Late start on sweet season

In the midst of one of the coldest winters in several years, some area maple syrup producers have just begun tapping their trees to get to the sweet sap.

Ted Rupe’s family spent last Wednesday and Thursday tapping nearly 800 trees on their family’s multi-generational farm north of Cortland in preparation for this year’s maple syrup season.

“There have been years that we began as early as late January, but, on average, we usually begin sometime in February,” Rupe said. “We generally are finishing in mid- to late March, when the weather is so warm that there is no overnight freeze and the sap does not flow in the warmth of the day.”

Six generations of the Rupe-Crouch families have been making syrup for more than 100 years in Green Township. Three generations, including Rupe’s parents, Frank and Doris, who both are 83, Ted and his siblings as well as their children, now are running the maple syrup operations.

The season to extract sap from the trees generally is six weeks to two months.

“Because we are starting so late, it may be three to four weeks,” Ted Rupe said. “We do not have enough to start boiling.”

The elder Rupes said they’re pleased their children and grandchildren are continuing the traditions begun when Doris’ great-grandmother purchased the farm.

Frank and Doris plan to continue doing what they can to help as long as they can.

“This generation has better equipment than we had,” Frank Rupe said. “I can remember when we went to get the sap using a horse and wagon.

“We’re already making arrangements that it will remain in our family.”

The majority of the world’s maple syrup is produced in 15 states of the Great Lakes region and in eastern Canada. Ohio ranks either third or fourth in the amount of maple syrup produced. It produces an average of 155,000 gallons a year.

Approximately 60 percent of Ohio’s maple syrup production is in Ashtabula, Geauga, Portage and Trumbull counties.

“We are in this part of the world that has the right combination of freezing nights and warm days that allow the maple tree sap to flow, which is used to make the syrup,” Terese Volkman, the coordinator of the annual Ohio Maple Producers Association Maple Madness tour. The tour started this weekend and continues this weekend.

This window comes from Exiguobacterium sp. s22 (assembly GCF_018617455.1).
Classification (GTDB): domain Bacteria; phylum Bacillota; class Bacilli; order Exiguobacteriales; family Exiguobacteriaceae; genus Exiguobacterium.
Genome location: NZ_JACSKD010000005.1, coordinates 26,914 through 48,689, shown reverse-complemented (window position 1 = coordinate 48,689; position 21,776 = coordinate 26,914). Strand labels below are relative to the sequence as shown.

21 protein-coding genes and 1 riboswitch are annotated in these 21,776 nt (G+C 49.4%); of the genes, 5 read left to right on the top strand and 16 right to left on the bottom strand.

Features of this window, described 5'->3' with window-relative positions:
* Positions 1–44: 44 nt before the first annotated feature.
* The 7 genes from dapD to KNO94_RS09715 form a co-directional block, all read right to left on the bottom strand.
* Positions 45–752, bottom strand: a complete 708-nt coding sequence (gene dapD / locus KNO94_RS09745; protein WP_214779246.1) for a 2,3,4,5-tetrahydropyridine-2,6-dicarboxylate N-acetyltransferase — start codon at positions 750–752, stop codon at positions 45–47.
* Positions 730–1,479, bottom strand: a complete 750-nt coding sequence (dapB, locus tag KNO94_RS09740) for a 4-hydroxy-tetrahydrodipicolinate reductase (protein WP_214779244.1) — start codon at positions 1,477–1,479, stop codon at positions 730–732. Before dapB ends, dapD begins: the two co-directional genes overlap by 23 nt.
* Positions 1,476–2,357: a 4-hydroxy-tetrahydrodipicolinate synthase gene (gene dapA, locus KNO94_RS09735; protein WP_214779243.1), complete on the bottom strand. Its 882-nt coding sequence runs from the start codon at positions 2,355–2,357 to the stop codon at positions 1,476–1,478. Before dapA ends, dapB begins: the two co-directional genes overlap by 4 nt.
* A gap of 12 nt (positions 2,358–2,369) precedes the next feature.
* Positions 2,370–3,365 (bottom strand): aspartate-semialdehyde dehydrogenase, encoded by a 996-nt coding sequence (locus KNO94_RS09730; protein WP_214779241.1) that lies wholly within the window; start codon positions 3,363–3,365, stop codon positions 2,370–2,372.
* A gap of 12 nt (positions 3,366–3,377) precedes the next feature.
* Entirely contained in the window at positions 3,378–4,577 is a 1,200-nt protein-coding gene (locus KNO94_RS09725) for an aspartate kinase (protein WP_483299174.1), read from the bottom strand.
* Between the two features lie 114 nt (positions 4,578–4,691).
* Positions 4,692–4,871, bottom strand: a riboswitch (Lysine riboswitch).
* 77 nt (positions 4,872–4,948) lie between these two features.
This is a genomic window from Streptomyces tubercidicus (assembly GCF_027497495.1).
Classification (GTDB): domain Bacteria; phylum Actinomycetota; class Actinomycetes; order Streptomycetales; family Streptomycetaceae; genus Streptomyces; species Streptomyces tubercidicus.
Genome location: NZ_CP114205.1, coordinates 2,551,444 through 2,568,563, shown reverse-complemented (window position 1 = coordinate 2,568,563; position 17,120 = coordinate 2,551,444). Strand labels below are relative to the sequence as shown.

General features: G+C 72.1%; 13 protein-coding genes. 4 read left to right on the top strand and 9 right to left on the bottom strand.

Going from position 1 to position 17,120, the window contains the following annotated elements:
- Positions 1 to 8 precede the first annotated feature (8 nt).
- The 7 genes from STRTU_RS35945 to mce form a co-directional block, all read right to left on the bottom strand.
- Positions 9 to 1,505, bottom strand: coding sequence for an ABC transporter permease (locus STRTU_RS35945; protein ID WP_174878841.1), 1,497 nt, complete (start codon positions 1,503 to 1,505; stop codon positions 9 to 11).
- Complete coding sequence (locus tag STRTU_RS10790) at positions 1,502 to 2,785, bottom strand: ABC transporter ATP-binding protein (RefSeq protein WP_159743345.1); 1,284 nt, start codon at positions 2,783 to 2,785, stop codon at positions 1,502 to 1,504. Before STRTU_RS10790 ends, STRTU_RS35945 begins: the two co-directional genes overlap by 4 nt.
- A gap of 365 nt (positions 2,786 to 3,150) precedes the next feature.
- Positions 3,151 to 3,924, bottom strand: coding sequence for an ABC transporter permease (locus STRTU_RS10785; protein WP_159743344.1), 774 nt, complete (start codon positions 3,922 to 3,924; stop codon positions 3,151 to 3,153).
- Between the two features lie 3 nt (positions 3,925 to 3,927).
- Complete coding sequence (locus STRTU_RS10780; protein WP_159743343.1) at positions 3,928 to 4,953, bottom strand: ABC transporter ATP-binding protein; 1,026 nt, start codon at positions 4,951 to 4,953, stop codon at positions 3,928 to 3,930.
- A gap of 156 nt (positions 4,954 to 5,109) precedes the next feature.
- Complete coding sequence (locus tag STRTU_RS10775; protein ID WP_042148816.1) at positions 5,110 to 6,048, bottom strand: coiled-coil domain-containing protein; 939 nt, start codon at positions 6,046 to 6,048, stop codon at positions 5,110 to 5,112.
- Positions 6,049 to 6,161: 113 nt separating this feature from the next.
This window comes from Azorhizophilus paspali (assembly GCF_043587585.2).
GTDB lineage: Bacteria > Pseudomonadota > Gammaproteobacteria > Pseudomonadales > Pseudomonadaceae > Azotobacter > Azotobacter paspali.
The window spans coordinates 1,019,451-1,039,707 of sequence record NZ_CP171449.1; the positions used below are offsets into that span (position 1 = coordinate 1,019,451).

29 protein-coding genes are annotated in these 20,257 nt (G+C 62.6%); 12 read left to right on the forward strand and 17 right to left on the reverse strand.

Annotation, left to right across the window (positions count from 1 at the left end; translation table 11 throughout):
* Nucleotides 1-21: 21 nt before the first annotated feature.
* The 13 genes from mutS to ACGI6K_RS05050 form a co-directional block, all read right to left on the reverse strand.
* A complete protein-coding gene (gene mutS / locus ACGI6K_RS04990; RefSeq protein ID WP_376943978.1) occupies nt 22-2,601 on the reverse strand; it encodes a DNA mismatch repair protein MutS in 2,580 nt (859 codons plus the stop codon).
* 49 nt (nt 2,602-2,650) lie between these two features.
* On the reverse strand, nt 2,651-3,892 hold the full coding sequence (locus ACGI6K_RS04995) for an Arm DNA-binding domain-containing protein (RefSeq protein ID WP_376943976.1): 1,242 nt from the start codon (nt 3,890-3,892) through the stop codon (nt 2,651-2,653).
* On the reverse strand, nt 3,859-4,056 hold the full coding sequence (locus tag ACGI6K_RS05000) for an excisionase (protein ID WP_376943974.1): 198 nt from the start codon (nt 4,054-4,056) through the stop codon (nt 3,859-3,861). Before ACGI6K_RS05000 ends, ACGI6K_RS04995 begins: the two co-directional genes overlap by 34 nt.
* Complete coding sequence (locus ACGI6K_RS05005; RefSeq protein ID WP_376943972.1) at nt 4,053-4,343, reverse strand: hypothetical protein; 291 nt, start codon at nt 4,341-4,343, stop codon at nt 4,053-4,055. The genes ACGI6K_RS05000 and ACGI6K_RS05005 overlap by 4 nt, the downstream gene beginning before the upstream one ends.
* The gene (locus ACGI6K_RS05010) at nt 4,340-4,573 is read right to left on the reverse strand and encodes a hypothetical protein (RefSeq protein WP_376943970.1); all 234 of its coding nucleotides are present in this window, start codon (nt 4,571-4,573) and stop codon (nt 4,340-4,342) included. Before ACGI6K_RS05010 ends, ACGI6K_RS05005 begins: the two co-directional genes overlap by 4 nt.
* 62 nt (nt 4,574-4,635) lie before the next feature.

It takes about 40 to 50 gallons of sap to produce one gallon of maple syrup.

Although there has been some modernization, the sap historically has been collected by placing stainless steel stiles into red, black and sugar maple trees and allowing the sap to flow into buckets. In recent years, tubing has been used to connect trees and send the sap either to storage tanks or directly to evaporators where it is boiled.

Jared Sutton, a fifth-generation producer at the Sutton Maple Syrup in Kinsman, said his family began using tubing, instead of buckets, in the early 1990s. They also have been using a system of reverse osmosis, which allows the production of syrup from sap in up to 70 percent less time than using older methods.

“It is much more efficient,” Dick Sutton described. “We’re using less energy to boil the sap and it takes significantly less time.”

The boiling takes all of the water out of the sap, leaving the syrup, which then is either bottled or canned to be sold directly to customers or to maple syrup markets.

While Sutton family is no longer placing buckets at each tree, Jared Sutton said they must go out to check lines to make sure animals haven’t ripped them and that they are not clogged.

“It is a lot of manual labor, Jared Sutton said.

He says the long, cold winter has affected their business. They began tapping the trees on Feb. 23.

“Last year at this time, we produced 635 gallons of syrup by this time,” Jared Sutton described. “So far this year, we’ve done 45 gallons.”

Volkman described syrup production as big business.

“Maple syrup and wine production are the two areas of agriculture that generates tourism, which impact local economies,” Volkman said.

Local drive-it-yourself tours allow Ohio and Pennsylvania residents to travel to 48 different locations throughout the states to see how maple syrup is produced, get samples, and buy some for themselves.

The Rupe farm is not on the tour, but the Hopewell Sugarhouse, 9489 state Route 534, in Mesopotamia; the Two Trees Syrup, 4938 Gardner Barclay Road, Farmdale; and the Sutton Sugarhouse, 4200 Goff Court, Kinsman, are three Trumbull area locations that are on it.

There are five maple syrup-producing sites in Ashtabula, 19 in Geauga and one in Mahoning County that are on the tour. The original tour was organized in 2001 by Geauga County’s Ohio State University Extension Office. It was taken over by the Maple Producers Association in 2009 and this year’s tour is its biggest.

Both Volkman and Rupe said it is too early to tell how the extended freezing cold of this winter will economically impact the industry in Ohio.

“In other areas of the state, where there has been more below-freezing nights and warmer daytime temperatures, tapping and cooking may have begun earlier,” Volkman said. “This is a difficult year.”

Rep. Joe Patterson is working to get March declared Maple Month in Ohio.